In this month’s strategy piece Alastair believes that the impact of the positive benefits from the policy responses to COVID-19 may have peaked and the time for tighter global monetary conditions is nearing.
Market volatility is likely to rise during the autumn as policymakers negotiate their first steps away from COVID-19 support towards more neutral settings, consistent with the closing of output gaps in developed market economies. Investors may be focused on Fed ‘tapering’ but the bigger risk is to economic growth.
The persistence of the ‘delta’ variant infections despite comprehensive vaccination programmes suggests that further relaxation of social restrictions is becoming less likely in developed markets.
In China, purchasing managers’ indices (PMIs) have peaked and bond yields are falling as growth slows, suggesting pricing of industrial commodities and energy may soften. At high valuations, global equities continue to walk a tightrope.
Global equities are still trading at a 15-year high forward price/book. While this is not necessarily irrational in the context of very low yields available in other asset classes, it is suggestive of only modest returns for long-term investors.
‘Heightened vigilance is in order for the autumn as the prospect of tighter monetary conditions draws closer’
There are two ‘known’ risks which may yet prove problematic.
The most obvious is that the goalposts have shifted on the ‘delta’ variant of COVID-19 from suppression to tolerance of endemic levels of disease and as a result further social restrictions cannot be excluded during the autumn.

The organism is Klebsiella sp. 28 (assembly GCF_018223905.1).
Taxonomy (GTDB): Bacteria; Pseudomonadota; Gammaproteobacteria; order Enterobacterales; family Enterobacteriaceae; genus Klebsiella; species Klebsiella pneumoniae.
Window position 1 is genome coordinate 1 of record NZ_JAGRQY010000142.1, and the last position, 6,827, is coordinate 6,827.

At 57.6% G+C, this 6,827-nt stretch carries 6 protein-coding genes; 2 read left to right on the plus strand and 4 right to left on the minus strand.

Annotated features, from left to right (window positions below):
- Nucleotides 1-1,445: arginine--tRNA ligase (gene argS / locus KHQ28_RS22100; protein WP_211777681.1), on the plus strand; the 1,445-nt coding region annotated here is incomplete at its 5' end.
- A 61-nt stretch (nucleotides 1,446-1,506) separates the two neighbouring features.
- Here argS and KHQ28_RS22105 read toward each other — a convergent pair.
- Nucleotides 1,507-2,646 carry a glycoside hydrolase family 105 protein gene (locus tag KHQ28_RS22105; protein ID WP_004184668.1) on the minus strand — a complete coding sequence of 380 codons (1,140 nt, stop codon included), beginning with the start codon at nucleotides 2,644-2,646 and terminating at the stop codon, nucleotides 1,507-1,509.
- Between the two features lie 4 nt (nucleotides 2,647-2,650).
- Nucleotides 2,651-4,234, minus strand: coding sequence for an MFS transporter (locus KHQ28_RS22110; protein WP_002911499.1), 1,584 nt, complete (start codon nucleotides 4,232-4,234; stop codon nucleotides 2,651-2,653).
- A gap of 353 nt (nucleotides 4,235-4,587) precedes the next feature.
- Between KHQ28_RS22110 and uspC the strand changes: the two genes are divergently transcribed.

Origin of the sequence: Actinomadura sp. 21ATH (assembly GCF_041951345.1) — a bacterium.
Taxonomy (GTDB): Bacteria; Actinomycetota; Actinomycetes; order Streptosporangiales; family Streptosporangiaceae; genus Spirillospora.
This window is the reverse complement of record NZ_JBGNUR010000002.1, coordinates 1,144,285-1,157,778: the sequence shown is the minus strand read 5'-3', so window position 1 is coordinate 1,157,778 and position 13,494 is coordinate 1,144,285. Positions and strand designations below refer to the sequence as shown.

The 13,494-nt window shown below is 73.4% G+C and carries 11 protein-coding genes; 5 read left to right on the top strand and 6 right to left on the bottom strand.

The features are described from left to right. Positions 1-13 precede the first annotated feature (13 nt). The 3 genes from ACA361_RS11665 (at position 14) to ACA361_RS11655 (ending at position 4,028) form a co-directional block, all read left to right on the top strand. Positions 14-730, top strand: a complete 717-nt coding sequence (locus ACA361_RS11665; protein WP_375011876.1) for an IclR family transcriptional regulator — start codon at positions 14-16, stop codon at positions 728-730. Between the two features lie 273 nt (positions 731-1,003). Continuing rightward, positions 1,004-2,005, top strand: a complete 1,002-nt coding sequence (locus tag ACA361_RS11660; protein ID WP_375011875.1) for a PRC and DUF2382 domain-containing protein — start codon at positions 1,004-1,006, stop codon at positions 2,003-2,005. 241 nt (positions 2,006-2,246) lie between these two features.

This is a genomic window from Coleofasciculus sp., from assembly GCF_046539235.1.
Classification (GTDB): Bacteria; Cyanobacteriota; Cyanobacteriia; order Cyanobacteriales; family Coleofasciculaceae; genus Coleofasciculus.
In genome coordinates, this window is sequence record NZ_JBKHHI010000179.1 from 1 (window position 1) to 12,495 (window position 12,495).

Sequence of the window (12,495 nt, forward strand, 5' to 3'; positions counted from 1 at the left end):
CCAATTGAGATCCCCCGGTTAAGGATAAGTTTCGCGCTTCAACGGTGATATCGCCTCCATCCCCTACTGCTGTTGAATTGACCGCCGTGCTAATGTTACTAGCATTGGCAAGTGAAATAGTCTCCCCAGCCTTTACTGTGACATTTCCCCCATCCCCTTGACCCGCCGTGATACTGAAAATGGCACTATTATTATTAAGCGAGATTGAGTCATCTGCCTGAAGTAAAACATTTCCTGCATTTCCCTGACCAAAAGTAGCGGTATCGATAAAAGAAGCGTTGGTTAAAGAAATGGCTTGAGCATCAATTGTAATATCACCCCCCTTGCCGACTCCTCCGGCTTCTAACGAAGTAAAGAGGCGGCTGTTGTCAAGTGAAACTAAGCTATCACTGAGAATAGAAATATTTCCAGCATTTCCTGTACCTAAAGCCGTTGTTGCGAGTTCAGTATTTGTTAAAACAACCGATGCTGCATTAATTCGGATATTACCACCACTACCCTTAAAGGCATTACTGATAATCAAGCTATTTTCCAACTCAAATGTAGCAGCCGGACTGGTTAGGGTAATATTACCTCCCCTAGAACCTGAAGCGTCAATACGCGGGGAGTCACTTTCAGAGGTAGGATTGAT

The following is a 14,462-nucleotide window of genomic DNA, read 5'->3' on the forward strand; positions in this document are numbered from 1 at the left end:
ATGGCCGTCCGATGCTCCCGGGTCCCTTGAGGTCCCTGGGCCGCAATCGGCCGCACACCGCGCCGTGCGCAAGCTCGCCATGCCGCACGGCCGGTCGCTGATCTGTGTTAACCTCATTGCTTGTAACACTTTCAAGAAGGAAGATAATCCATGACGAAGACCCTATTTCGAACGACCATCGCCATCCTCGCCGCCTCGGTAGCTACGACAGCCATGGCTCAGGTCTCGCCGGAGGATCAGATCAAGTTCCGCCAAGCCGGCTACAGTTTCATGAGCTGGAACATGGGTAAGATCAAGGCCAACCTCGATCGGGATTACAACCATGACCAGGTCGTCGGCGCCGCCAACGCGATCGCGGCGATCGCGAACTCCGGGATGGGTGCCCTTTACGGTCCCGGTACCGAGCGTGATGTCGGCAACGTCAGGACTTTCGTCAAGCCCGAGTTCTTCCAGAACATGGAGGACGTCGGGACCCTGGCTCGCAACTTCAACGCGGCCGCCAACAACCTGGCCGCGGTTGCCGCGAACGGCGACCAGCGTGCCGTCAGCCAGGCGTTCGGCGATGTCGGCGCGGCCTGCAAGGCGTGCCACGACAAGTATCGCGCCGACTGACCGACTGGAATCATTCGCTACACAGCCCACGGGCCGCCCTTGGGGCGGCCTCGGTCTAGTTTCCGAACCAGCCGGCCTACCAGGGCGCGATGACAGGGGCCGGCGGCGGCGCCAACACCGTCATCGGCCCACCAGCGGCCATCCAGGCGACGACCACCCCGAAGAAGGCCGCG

Secondly, and arguably more importantly for markets, medium-term inflation expectations have risen sharply in the United States which may yet constrain the US Federal Reserve. However, consensus earnings forecasts continue to offer support for global markets in the very near term.
2021 earnings forecasts have continued their upward trajectory during August. While unquestionably helpful for sentiment in the short term, we do question for how long this can persist as PMIs retrace from peak levels.
We maintain a neutral position on global equities, balancing valuation concerns against still strong earnings momentum.
However, we suggest heightened vigilance is in order for the autumn as the prospect of tighter monetary conditions draws closer.
As developed market economies return to trend levels of activity, economic growth is likely to slow just as central bank policies take their first steps on the path to policy normalisation.
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